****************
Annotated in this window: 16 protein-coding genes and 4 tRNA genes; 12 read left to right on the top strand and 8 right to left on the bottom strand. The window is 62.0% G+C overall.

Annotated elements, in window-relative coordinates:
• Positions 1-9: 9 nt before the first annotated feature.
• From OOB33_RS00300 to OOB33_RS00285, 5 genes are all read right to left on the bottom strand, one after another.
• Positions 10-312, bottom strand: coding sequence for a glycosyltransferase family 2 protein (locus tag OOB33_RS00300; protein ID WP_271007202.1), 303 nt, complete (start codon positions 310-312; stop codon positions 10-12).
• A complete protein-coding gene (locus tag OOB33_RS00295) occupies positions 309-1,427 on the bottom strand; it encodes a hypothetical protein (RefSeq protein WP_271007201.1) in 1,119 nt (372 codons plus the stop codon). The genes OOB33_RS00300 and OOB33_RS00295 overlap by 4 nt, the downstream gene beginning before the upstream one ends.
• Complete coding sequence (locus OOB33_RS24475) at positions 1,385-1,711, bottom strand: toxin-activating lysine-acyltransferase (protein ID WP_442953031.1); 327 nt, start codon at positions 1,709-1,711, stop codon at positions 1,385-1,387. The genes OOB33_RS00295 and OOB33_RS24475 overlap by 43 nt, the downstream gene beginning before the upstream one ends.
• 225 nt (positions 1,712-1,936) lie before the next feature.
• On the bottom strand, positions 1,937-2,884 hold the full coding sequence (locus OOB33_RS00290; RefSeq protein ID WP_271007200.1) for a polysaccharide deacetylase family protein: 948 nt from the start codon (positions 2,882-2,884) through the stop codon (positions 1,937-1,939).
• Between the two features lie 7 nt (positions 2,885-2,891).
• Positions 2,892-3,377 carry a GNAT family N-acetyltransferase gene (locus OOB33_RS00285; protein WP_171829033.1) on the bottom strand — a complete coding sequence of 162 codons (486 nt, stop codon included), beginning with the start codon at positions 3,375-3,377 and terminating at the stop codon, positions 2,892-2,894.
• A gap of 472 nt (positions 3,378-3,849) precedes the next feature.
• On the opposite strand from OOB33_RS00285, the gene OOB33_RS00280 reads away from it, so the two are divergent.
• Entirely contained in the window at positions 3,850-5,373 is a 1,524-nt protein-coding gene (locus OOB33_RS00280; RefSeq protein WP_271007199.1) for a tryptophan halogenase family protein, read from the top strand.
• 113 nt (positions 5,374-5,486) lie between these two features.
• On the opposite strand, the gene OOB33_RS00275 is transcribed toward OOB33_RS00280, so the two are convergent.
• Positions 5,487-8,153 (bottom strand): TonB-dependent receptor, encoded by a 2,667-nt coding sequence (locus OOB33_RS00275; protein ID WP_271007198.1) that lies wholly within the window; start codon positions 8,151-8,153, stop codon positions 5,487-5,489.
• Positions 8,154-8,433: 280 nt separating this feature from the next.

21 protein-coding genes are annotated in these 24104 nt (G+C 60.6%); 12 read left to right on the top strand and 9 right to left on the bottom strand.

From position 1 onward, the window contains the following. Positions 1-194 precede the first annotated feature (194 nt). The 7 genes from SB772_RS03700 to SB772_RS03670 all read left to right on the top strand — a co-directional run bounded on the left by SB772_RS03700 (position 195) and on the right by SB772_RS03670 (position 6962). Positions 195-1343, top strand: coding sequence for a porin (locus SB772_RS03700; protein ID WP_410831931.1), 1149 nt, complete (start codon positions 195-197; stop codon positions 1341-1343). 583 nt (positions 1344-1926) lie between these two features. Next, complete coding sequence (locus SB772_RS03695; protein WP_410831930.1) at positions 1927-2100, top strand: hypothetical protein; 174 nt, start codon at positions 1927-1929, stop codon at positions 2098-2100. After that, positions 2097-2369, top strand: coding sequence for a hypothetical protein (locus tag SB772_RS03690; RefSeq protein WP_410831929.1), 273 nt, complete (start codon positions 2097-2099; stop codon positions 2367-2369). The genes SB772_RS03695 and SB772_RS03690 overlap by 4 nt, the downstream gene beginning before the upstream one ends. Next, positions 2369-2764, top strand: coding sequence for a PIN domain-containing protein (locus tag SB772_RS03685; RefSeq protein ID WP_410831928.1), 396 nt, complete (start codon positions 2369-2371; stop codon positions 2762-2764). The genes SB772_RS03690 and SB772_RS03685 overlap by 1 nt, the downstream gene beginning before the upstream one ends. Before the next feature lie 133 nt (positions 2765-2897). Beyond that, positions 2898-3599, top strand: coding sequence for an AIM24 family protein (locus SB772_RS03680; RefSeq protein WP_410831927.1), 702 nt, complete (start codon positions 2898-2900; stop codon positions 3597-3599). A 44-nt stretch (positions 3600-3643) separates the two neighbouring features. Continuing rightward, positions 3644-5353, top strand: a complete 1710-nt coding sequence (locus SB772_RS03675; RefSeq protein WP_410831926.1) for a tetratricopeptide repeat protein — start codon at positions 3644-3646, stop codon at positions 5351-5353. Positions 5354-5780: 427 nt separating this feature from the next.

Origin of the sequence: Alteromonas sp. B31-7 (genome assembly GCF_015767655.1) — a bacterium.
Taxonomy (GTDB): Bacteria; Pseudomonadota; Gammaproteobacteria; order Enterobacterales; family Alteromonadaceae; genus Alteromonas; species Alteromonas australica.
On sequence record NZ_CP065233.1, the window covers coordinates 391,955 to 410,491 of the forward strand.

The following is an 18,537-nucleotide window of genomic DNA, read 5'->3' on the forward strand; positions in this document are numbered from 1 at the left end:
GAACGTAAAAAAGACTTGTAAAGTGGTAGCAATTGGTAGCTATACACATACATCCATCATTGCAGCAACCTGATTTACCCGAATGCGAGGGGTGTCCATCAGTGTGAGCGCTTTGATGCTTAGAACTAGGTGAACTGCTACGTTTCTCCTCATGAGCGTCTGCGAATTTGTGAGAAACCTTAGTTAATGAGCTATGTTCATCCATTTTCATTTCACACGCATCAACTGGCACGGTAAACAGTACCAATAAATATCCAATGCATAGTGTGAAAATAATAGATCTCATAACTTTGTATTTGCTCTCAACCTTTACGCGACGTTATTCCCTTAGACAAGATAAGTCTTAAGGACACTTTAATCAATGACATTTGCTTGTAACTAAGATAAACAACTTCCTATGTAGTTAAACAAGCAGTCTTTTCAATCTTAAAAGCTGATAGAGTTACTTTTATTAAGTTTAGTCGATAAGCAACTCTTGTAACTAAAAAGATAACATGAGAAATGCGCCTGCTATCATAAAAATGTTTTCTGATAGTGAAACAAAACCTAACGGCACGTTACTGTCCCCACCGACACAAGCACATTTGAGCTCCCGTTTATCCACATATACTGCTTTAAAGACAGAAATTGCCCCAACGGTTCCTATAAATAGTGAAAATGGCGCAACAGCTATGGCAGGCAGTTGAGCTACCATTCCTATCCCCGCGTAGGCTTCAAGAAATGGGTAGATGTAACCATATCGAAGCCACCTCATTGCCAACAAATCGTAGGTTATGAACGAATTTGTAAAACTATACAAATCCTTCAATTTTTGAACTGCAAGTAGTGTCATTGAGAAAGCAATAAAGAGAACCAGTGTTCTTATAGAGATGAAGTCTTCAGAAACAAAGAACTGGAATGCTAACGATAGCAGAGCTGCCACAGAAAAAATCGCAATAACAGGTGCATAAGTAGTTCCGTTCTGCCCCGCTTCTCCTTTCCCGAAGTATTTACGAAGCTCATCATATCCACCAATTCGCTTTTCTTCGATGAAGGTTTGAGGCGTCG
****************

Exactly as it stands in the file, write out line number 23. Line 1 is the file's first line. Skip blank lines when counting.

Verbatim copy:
On sequence record NZ_CP065233.1, the window covers coordinates 391,955 to 410,491 of the forward strand.